Met Police consider introducing gender-neutral uniforms

The Metropolitan Police may consider introducing gender neutral uniforms.

The lack of uniforms for non-binary and gender fluid people could be in breach of the 2010 Equality Act, The Sun reports.

An officer going by the name of Alex Blue told the paper that the lack of an alternative to the binary uniforms could be indirect discrimination, and instead a standard uniform that is made for neither males or females should be made available.

Equality campaigner Peter Tatchell agreed with the idea of standardising the uniform, telling The Sun: “Separate uniforms for officers is a legacy of the sexist past.”

Not everyone agrees however, with former officer Harry Miller telling LBC that although gender-neutral uniforms are a good idea, he’s concerned that the motivation behind such a move would be to “pander” to “multiple-binary nonsense”.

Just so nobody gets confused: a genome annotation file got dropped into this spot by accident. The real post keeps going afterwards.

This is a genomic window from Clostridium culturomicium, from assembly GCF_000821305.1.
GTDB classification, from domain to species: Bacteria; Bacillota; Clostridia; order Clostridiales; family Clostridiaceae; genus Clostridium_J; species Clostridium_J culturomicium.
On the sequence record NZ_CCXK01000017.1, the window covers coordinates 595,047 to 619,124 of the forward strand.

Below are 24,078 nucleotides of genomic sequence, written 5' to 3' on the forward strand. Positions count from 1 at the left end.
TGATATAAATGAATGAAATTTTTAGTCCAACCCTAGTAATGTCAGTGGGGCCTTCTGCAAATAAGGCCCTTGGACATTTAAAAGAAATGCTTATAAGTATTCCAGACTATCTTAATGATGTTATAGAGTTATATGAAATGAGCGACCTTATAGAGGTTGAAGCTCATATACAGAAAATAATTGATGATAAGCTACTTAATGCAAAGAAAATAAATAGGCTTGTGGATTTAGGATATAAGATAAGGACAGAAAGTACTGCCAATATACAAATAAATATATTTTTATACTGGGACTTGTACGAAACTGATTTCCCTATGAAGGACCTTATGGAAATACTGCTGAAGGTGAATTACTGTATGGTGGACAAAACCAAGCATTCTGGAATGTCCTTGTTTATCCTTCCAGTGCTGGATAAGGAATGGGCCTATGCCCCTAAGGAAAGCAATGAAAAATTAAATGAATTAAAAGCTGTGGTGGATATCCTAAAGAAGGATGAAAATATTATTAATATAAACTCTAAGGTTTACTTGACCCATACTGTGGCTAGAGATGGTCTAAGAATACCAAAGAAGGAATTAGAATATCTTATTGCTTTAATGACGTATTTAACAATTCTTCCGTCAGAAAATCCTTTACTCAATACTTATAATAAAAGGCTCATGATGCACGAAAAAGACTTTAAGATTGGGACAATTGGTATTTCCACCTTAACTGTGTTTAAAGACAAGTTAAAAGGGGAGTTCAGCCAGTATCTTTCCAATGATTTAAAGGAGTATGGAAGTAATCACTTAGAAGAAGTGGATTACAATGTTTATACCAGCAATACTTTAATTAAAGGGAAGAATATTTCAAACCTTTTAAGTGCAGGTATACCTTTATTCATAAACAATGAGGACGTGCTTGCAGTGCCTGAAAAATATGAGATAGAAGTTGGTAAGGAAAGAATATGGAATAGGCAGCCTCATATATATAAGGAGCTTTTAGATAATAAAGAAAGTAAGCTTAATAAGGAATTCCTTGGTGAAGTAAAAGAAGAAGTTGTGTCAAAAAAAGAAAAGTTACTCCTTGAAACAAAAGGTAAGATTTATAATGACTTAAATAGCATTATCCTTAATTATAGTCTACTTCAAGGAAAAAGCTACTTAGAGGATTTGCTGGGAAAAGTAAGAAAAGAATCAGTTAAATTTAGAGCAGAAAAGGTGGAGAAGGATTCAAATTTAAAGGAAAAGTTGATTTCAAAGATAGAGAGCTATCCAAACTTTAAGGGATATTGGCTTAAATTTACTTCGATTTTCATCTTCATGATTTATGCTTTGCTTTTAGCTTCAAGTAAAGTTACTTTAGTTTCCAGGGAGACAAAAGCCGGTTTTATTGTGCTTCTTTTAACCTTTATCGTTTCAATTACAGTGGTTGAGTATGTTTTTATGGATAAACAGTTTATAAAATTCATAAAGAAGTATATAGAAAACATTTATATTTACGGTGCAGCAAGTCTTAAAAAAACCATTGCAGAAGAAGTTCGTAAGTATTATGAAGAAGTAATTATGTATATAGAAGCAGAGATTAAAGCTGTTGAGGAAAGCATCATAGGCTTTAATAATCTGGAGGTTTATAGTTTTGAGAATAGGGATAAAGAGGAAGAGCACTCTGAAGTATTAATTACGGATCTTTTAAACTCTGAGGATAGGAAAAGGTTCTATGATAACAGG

Currently while on foot patrol male constables and sergeants must wear a beat duty helmet, whereas women must wear a bowler. Men must wear black ties and women must wear cravats when wearing long-sleeve shirts.

In a statement to indy100, a Met spokesperson said the Met’s contract with its current uniform provider is due to expire in 2023. Before agreeing on a new contract in two years, they will consult with staff.

The spokesperson said: “The Met is proud to have a diverse workforce and has always ensured it adheres to the Equalities Act 2010. Subsequently, its uniforms are designed to cater for officers with protected characteristics, while also being practical and looking professional.

“The Met’s contract with its current uniform provider is due to expire in 2023. Before agreeing a new contract with a supplier, the Met is considering what it requires of its uniforms in the future to ensure officers are best able to carry out their job, while continuing to adhere to equality law.

“In the very early stages of that work, the Met is seeking the views of police officers and staff who have a wide range of protected characteristics, including those who identify as non-binary or gender fluid. This important and valued feedback will be taken into consideration before a new contract with a supplier is agreed.”

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